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I want to communicate between two websites (Site A and B) securely. So I thought of buy SSL certificate for both sites.

Problem is, I need to send a POST request to Site-A from Site-B.

Then Site-B should response with a secure-key.

If I use normal post request in php to send the POST, is it correct and secure? Or is there any special way to send request and response back when we use SSL.

Thanks in advance.

Later Edit

Actually I will have Site B as my Web Service Site and later there will be more third party sites (like A, C, D, E.....) connecting to Site B for requesting a secure-key for communications.

Later Edit 2

if Site A send POST request to Site B then how can implement the response part in Site B (Which will have the SSL). I will have to send some data (including secure-key) in the response.

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Your second edit sounds like a completely different question, as is too vague on its own. Once you've set up HTTPS on your server, it's up to you to program what you want to respond to the requests. This depends entirely on your application. It's up to you to choose the data formats used in the requests/responses. –  Bruno Oct 11 '12 at 11:01
Thank you for the comment. –  Ruwan Dissanayaka Oct 11 '12 at 11:02

3 Answers 3

up vote 3 down vote accepted

If you want to secure the requests against MITM attacks, servers need to prove their identities to their clients. If the connection from the browser to site A is to be secure, site A must prove its identity to the browser; and if the connection between site A and site B is to be secure, site B must prove its identity to the PHP script running in site A. (Both are rather independent.)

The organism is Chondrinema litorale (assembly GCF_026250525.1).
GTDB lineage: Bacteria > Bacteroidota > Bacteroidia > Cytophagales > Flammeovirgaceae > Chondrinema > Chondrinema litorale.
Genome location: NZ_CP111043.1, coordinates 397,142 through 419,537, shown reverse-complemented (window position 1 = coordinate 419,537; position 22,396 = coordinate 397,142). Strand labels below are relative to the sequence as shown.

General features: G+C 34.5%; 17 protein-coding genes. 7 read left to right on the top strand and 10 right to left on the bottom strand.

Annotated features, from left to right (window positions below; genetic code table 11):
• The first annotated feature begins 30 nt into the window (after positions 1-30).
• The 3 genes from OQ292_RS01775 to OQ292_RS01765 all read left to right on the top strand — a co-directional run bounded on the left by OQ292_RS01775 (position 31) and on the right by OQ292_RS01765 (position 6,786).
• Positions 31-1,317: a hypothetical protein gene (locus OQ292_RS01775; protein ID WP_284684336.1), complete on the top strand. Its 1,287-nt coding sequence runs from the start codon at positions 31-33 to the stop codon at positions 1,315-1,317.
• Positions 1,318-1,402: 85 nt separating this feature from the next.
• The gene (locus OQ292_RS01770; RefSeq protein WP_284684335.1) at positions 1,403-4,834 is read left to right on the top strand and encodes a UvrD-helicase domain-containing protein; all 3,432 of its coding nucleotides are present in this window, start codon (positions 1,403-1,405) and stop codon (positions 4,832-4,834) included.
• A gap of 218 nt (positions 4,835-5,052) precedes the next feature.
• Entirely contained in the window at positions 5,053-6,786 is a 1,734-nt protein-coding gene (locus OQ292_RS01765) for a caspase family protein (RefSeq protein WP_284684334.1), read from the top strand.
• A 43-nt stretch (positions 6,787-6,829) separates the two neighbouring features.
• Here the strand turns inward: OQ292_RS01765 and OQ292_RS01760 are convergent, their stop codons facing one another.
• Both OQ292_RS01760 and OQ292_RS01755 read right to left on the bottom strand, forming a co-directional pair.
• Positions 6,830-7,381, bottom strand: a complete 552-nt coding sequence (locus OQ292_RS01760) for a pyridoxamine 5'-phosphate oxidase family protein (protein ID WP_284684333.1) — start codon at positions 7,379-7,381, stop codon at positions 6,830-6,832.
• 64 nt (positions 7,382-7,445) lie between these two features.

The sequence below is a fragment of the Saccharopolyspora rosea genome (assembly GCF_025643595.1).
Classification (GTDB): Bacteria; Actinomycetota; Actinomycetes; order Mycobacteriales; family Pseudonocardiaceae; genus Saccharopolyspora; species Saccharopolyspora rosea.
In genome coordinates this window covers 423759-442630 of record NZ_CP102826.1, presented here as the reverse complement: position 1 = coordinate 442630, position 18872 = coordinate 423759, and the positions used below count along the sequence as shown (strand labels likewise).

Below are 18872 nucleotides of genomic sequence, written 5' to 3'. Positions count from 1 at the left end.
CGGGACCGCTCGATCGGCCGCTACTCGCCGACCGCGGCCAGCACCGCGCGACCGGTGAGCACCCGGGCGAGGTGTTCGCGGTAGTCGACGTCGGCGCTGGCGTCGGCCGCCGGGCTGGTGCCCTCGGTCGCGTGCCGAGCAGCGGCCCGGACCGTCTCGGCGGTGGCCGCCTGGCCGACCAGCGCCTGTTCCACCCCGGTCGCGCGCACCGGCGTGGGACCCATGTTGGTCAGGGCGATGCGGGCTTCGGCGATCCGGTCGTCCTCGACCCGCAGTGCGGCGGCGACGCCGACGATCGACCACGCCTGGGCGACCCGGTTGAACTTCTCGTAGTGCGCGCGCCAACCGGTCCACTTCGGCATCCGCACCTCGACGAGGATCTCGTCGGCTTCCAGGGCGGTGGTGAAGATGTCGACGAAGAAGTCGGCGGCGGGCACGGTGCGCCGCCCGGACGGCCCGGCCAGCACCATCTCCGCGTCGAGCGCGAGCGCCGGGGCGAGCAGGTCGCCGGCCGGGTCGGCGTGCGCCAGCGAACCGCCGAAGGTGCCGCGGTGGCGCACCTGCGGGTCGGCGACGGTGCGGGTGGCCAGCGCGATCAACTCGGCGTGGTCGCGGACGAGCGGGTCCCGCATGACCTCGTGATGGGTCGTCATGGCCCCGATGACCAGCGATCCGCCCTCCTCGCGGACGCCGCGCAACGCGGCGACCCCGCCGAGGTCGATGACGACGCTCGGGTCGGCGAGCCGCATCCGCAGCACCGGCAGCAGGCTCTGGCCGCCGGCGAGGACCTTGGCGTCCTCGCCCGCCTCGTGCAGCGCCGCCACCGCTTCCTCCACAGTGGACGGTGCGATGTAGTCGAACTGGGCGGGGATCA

Proving the identity in an HTTPS connection is the role of the certificate.

If you want to secure the communication between the browser and site A, unless you have a rather limited number of users to whom you would be able to give your certificate manually, getting a certificate from a well-known CA for site A (the one directly used by the user) would be required.

If there are only a limited number of clients connecting to site B (e.g. only site A), and if you control all these parties, you could create your own CA (or use a self-signed certificate) on site B and import it explicitly as a trusted certificate in your PHP code running on site A (if you make your connection using Curl in PHP, you can set it with CURLOPT_CAINFO).

If you want site B to be used by third parties to whom it would be difficult to give your certificate manually, you would also need to get a certificate from a well-known CA. (It's also likely to be more convenient.)

What you may need to consider is authenticating site A when it connects to site B, because it's not just about preventing eavesdropping and MITM attacks, but making sure that site B gives the information to the right party. You could do this with a range of authentication/authorisation techniques on site B. This could use a client certificate from site A, but I'd suggest not using site A's certificate (but another client certificate you would make for this purpose, perhaps with your own CA), because the PHP script would need to have read access to it and its private key (it's generally better to prevent that in case the script is compromised). Other authentication techniques might be more sensible depending on the context.

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You do not require a SSL certificate for your site A.

Site B alone can have a SSL certificate for secure communication. For POSTing to, and receiving data from, a secure channel is used for communication (note how communication means both request and response!).

The same secure Site B can be requested by any number of Sites.

If you have Site B POSTing stuff to other sites, then it is a different case: the other site should have SSL too!

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Posting from A to B with a url like this https://site_b.com is secure for the communication part.

However, security is much more, then only communication.

note: instead of buying a certificate, and only for communication from B to A you could consider the SFTP protocol.

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Thank you for the reply. Please check later edit. –  Ruwan Dissanayaka Oct 11 '12 at 9:46

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